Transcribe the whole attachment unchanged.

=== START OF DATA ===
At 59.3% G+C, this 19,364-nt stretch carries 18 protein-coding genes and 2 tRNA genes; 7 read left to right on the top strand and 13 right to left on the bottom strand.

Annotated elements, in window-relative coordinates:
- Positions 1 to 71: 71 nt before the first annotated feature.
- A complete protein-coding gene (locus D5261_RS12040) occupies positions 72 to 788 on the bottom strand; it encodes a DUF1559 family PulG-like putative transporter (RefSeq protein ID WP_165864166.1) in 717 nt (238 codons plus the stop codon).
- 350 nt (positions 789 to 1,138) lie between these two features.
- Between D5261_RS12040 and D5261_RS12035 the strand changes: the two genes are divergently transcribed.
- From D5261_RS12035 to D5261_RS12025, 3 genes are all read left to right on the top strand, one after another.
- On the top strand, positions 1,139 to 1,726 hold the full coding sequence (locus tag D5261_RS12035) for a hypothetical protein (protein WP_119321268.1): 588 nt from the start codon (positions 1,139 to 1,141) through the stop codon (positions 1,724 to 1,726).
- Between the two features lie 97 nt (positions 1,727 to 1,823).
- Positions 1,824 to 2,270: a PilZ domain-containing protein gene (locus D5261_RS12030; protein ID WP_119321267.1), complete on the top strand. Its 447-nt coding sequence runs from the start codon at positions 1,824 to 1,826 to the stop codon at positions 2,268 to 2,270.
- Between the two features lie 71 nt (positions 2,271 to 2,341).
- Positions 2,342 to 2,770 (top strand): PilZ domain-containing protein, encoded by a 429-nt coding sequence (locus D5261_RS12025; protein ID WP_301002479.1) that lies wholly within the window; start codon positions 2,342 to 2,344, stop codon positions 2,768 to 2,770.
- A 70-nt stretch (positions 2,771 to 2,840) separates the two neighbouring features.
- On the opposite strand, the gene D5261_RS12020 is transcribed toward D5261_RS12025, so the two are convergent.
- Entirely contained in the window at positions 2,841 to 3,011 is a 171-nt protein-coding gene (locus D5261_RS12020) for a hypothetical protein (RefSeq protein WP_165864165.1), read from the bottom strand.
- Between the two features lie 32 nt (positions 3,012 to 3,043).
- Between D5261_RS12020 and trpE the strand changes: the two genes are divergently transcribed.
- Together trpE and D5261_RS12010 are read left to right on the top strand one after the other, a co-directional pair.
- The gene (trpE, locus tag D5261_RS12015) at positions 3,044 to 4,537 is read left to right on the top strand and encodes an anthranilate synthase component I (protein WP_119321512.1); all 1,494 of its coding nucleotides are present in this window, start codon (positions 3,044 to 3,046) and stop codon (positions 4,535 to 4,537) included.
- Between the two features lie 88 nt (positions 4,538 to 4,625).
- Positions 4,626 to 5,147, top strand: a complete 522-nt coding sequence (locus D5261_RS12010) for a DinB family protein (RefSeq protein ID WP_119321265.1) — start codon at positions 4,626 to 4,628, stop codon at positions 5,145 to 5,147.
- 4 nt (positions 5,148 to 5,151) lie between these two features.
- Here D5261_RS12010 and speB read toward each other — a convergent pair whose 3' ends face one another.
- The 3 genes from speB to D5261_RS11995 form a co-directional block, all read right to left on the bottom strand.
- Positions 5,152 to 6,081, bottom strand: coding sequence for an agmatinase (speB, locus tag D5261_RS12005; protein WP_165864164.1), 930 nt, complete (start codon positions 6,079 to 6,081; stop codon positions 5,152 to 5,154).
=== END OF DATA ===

At 59.3% G+C, this 19,364-nt stretch carries 18 protein-coding genes and 2 tRNA genes; 7 read left to right on the top strand and 13 right to left on the bottom strand.

Annotated elements, in window-relative coordinates:
- Positions 1 to 71: 71 nt before the first annotated feature.
- A complete protein-coding gene (locus D5261_RS12040) occupies positions 72 to 788 on the bottom strand; it encodes a DUF1559 family PulG-like putative transporter (RefSeq protein ID WP_165864166.1) in 717 nt (238 codons plus the stop codon).
- 350 nt (positions 789 to 1,138) lie between these two features.
- Between D5261_RS12040 and D5261_RS12035 the strand changes: the two genes are divergently transcribed.
- From D5261_RS12035 to D5261_RS12025, 3 genes are all read left to right on the top strand, one after another.
- On the top strand, positions 1,139 to 1,726 hold the full coding sequence (locus tag D5261_RS12035) for a hypothetical protein (protein WP_119321268.1): 588 nt from the start codon (positions 1,139 to 1,141) through the stop codon (positions 1,724 to 1,726).
- Between the two features lie 97 nt (positions 1,727 to 1,823).
- Positions 1,824 to 2,270: a PilZ domain-containing protein gene (locus D5261_RS12030; protein ID WP_119321267.1), complete on the top strand. Its 447-nt coding sequence runs from the start codon at positions 1,824 to 1,826 to the stop codon at positions 2,268 to 2,270.
- Between the two features lie 71 nt (positions 2,271 to 2,341).
- Positions 2,342 to 2,770 (top strand): PilZ domain-containing protein, encoded by a 429-nt coding sequence (locus D5261_RS12025; protein ID WP_301002479.1) that lies wholly within the window; start codon positions 2,342 to 2,344, stop codon positions 2,768 to 2,770.
- A 70-nt stretch (positions 2,771 to 2,840) separates the two neighbouring features.
- On the opposite strand, the gene D5261_RS12020 is transcribed toward D5261_RS12025, so the two are convergent.
- Entirely contained in the window at positions 2,841 to 3,011 is a 171-nt protein-coding gene (locus D5261_RS12020) for a hypothetical protein (RefSeq protein WP_165864165.1), read from the bottom strand.
- Between the two features lie 32 nt (positions 3,012 to 3,043).
- Between D5261_RS12020 and trpE the strand changes: the two genes are divergently transcribed.
- Together trpE and D5261_RS12010 are read left to right on the top strand one after the other, a co-directional pair.
- The gene (trpE, locus tag D5261_RS12015) at positions 3,044 to 4,537 is read left to right on the top strand and encodes an anthranilate synthase component I (protein WP_119321512.1); all 1,494 of its coding nucleotides are present in this window, start codon (positions 3,044 to 3,046) and stop codon (positions 4,535 to 4,537) included.
- Between the two features lie 88 nt (positions 4,538 to 4,625).
- Positions 4,626 to 5,147, top strand: a complete 522-nt coding sequence (locus D5261_RS12010) for a DinB family protein (RefSeq protein ID WP_119321265.1) — start codon at positions 4,626 to 4,628, stop codon at positions 5,145 to 5,147.
- 4 nt (positions 5,148 to 5,151) lie between these two features.
- Here D5261_RS12010 and speB read toward each other — a convergent pair whose 3' ends face one another.
- The 3 genes from speB to D5261_RS11995 form a co-directional block, all read right to left on the bottom strand.
- Positions 5,152 to 6,081, bottom strand: coding sequence for an agmatinase (speB, locus tag D5261_RS12005; protein WP_165864164.1), 930 nt, complete (start codon positions 6,079 to 6,081; stop codon positions 5,152 to 5,154).